Furthermore, it also led to a rise in the aging population and a shrinking working-age population.
Therefore, there is a close interplay of forces between policy and demography, as they are both equally influenced by economic incentives, as well as social and cultural norms and behaviors. Policies must be designed with all these factors being considered.
What Is The Impact Of Demographic Changes On An Economy?
Population growth is examined to understand the rate at which the overall population of any country is growing. The rate dictates systems for food, clothing, housing, medical services and other infrastructure that need to be simultaneously built.
The next focus is to understand the dynamics of the population – its composition. This can be examined through the fertility, mortality and birth rates.
A country is said to be experiencing a demographic dividend when birth rates, child death rates, and fertility rates are low, while most of the population is of working age.
The dependency ratio—the ratio of the dependent population (non-working population) to the working-age population—is low during a demographic dividend. This is so because with fewer births, fewer child deaths and lower fertility rates, there is a reduced dependency on the working-age population. With a reduced burden of the dependent population, resources are freed up for investments, rather than consumption being the sole focus.
Economies yearn for a demographic dividend. They design policies to catalyze their transitions so that they can experience economic growth. This does not imply that a demographic dividend is a necessary and sufficient condition for economic growth; it needs to be backed by sound macroeconomic policies and a stable political environment.
Once an economy experiences a demographic dividend, the benefit sticks around for five decades or more. The effects of economic growth can extend even further, based on the investment decisions made by the population during their youth. If assets are accumulated through savings and investments, this will continue to add to the economy’s national income.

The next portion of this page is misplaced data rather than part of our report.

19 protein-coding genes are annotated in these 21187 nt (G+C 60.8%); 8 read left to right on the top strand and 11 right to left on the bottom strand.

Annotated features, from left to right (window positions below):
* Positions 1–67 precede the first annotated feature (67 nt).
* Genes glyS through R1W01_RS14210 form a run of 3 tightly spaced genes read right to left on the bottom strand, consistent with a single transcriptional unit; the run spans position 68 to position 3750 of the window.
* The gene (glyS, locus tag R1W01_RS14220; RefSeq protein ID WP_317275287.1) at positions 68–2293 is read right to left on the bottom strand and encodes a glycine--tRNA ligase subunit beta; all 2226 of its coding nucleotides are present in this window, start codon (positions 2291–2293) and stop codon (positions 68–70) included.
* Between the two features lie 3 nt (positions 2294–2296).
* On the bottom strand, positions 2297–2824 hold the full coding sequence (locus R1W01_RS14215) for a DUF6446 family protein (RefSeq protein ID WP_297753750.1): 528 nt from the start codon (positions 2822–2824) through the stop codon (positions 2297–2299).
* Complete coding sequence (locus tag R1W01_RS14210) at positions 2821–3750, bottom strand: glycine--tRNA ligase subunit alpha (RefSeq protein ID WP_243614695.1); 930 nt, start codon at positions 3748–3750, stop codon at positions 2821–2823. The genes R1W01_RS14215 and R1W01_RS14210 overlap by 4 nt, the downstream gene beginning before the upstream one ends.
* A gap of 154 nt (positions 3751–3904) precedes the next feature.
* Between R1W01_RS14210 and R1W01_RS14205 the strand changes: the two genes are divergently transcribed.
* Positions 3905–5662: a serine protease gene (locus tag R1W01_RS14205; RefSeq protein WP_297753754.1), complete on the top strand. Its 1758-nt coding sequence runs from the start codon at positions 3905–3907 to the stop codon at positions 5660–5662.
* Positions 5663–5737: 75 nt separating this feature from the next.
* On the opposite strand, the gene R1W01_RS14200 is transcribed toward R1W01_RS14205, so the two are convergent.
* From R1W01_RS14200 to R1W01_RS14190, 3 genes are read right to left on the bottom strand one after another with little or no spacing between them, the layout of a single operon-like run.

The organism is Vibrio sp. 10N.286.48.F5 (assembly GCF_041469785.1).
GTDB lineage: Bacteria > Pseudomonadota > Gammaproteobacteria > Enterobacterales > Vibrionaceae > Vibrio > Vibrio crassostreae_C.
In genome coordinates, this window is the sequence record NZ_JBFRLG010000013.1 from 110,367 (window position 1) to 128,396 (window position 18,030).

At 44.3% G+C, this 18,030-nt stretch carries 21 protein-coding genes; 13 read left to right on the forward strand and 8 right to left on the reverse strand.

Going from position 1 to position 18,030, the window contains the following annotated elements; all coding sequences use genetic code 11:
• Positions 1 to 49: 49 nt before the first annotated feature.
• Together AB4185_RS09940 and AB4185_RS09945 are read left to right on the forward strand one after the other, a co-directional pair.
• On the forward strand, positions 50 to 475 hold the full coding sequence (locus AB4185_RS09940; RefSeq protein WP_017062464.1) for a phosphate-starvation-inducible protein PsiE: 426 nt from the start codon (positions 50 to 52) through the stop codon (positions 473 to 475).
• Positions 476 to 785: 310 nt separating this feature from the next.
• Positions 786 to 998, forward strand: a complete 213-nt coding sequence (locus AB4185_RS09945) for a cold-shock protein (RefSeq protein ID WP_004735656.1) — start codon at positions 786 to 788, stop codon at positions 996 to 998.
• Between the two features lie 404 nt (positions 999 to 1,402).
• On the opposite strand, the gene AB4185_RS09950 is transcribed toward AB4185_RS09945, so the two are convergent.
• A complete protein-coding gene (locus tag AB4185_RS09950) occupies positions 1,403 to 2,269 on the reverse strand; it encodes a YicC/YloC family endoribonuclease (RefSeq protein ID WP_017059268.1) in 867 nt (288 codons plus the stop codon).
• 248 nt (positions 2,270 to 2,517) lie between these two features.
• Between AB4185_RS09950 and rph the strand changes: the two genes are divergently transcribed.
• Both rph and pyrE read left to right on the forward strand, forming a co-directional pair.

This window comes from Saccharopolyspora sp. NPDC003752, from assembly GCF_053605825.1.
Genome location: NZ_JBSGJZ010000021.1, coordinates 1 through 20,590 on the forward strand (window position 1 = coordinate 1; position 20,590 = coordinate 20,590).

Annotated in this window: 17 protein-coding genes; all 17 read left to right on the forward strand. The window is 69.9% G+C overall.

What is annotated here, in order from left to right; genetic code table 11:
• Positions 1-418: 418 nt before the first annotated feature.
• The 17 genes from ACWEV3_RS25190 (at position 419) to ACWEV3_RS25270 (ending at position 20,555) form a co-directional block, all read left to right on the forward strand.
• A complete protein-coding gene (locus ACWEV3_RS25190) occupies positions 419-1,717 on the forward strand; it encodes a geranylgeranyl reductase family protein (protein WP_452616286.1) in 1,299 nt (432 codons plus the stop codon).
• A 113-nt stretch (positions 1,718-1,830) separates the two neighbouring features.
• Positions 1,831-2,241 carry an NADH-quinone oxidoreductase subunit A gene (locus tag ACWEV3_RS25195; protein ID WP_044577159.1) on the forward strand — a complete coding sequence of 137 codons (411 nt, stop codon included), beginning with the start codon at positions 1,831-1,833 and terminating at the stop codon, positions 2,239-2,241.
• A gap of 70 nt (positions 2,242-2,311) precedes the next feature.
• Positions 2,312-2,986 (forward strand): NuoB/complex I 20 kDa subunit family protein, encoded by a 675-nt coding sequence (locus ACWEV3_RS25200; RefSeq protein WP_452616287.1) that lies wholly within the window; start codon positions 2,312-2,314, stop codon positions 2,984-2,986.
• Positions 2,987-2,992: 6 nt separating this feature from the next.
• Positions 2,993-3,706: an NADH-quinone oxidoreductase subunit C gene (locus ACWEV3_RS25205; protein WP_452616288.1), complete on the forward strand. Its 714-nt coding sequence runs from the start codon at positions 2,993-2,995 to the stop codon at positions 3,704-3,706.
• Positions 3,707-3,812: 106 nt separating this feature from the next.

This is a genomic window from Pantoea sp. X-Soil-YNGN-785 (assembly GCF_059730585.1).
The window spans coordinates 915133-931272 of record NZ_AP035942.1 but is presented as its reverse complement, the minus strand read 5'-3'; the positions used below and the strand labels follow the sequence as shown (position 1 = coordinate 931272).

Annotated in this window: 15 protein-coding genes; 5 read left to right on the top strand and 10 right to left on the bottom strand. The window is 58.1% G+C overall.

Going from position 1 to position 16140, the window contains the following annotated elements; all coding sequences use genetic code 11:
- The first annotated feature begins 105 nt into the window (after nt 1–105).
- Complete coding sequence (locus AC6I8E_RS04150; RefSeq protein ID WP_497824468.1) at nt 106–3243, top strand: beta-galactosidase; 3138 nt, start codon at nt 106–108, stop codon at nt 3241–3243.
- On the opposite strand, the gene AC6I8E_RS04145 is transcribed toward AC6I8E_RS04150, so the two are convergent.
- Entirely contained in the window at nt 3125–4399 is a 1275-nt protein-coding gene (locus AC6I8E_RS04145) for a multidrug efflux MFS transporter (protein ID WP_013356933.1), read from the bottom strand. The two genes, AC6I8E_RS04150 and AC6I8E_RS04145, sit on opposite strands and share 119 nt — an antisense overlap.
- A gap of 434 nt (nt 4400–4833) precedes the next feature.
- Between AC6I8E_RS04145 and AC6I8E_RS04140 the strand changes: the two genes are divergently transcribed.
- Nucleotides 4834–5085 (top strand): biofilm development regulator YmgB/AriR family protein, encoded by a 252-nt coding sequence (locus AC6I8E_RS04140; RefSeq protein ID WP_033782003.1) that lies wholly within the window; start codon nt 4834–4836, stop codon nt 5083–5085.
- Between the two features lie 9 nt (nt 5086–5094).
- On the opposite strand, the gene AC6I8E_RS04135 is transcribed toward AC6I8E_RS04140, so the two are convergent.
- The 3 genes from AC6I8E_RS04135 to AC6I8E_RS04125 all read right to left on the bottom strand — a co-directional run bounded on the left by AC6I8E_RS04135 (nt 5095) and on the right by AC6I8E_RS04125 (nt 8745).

The period of experiencing a demographic dividend can also be extended. The extension depends on the kind of savings and investments the aging population has committed to during their working years. If they do not invest or save, it can send the economy towards disaster, as it becomes the responsibility of the youth to shoulder the survival of older demographics through income support, resulting in high taxation. Hence, the benefits from a demographic dividend are not necessarily guaranteed or automatic!
References (click to expand)
- (2010) Demography and the Economy | NBER. NBER.org
- Changing Demographics and Economic Growth – IMF F&D. Dana Moneter Internasional
- Demographic Changes and their Macroeconomic Ramifications in India. Reserve Bank of India (RBI)
- Kim, J. (2016, September). The Effects of Demographic Change on GDP Growth in OECD Economies. IFDP Notes. Board of Governors of the Federal Reserve System.
- Fact Sheet: Attaining the Demographic Dividend | PRB. Population Reference Bureau
- What Is the Demographic Dividend? - Finance & Development. International Monetary Fund